According to many of today’s leaders, there really isn’t much difference between leading adults in a professional environment and kindergarten children. From oil company executives to hospital administrators, just about everyone I have spoke with agrees on this statement, especially when it comes to behavior and personality conflicts. If you too share their belief, you’re bound to change your mind soon enough. There is a strategy that will allow you to maintain your sanity, keep your team together and prevent you from looking like the bad guy: Pick Your Battles.
Prioritize Your Battles
Now this doesn’t mean that you should create battles to pick from. Instead, when they arise you need to become selective of which ones you’ll address instantly, deal with later, or let go of it altogether. In short, you need to prioritize your battles just as you do with goals.
This brings us to another aspect: How do you know what issues to address when there are multiple challenges or conflicts?
Naturally, you’d want to address concerns that have a detrimental effect on your team or organization first. But many of the day-to-day conflicts we face are not huge, blow-up-the team type of issues. In fact, many are just the opposite. Take for instance the annoying behavior of certain team members; this is a small issue which can build up over time, affecting the team’s performance or its members’ respect for each other.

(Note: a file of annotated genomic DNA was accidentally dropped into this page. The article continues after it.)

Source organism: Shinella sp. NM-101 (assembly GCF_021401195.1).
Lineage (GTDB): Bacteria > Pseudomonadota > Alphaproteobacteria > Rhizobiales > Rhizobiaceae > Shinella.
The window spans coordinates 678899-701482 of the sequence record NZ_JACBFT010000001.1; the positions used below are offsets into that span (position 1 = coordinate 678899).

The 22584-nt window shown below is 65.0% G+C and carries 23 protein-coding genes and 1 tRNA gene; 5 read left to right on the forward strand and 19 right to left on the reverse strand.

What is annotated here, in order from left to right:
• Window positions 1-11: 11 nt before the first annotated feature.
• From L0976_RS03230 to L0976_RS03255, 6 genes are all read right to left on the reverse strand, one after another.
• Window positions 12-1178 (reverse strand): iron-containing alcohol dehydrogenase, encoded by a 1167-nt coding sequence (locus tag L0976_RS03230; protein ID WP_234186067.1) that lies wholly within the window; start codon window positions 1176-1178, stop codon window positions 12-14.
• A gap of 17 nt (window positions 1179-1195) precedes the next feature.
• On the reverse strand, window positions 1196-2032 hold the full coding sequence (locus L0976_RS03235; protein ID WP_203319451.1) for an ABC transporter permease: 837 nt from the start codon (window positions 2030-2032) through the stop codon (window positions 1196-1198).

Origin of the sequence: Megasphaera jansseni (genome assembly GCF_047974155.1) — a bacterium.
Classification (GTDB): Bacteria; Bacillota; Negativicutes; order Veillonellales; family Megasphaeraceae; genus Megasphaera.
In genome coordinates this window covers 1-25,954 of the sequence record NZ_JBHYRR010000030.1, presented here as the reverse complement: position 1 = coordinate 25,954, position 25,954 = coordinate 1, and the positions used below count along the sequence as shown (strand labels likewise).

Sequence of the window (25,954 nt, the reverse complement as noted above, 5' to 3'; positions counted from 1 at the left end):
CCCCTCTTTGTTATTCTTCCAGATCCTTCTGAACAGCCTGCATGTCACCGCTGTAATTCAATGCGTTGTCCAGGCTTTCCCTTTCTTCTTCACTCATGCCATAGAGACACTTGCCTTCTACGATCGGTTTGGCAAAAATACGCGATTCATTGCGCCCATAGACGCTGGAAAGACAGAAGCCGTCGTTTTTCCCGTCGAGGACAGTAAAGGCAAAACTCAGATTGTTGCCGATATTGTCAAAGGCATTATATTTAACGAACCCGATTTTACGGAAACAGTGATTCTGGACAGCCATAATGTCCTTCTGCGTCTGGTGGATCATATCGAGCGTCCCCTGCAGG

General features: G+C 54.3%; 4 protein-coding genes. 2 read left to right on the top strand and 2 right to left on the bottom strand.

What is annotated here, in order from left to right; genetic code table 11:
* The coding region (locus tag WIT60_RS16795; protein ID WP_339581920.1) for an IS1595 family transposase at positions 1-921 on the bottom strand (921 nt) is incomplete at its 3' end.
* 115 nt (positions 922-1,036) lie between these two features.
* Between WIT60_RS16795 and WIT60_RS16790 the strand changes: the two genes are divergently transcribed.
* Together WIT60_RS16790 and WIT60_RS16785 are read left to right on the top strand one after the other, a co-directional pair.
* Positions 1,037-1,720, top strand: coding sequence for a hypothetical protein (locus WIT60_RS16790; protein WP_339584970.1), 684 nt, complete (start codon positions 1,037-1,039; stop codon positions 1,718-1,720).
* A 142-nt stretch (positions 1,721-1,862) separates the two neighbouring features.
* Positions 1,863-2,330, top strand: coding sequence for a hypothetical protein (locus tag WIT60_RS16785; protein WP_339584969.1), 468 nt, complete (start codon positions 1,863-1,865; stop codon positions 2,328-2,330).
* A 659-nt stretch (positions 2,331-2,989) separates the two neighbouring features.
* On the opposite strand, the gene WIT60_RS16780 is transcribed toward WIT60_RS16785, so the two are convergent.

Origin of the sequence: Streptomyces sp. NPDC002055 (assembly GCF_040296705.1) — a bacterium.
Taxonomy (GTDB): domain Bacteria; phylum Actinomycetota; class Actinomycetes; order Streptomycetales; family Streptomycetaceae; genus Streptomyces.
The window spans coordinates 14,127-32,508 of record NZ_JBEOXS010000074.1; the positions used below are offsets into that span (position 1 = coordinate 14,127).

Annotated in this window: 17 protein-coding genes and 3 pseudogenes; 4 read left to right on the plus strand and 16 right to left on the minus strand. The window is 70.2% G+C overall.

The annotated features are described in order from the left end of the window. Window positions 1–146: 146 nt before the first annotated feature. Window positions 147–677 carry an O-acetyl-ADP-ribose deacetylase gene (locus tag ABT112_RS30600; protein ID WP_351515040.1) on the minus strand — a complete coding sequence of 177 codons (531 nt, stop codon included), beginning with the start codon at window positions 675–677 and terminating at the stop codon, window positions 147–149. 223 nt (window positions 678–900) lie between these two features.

So how do you pick your battles? To help you find the best answer and determine a course of action, keep in mind that picking your battles means that there are multiple concerns which demand your attention. Now addressing all the issues at once would most likely cause the person to tune you out, resulting in no change at all. Take the example of that one person who is always a little late to meetings. He or she may hand in high quality reports, but these will reach your desk past the desired deadline. You’ll need to address that first before moving on to the complaints made because he or she plays music loudly from their cubicle, distracting everyone around him.
If you still have a rough time determining which battle to pick first, keep Marcial Losada’s critical positivity ration in mind. According to it, you need to keep your positive to constructive feedback ratio to a minimum of 3 positives to 1 constructive. Ideally, you should strive for 6:1, but I’ll discuss that in a future blog. For other tips, you may want to check out my blog post titled The Ultimate Feedback Techniques of Today’s Leaders.
So tell us: have you picked your battles and won? Share through the comments how you have dealt with multiple behavioral challenges with a person or team and inspire others.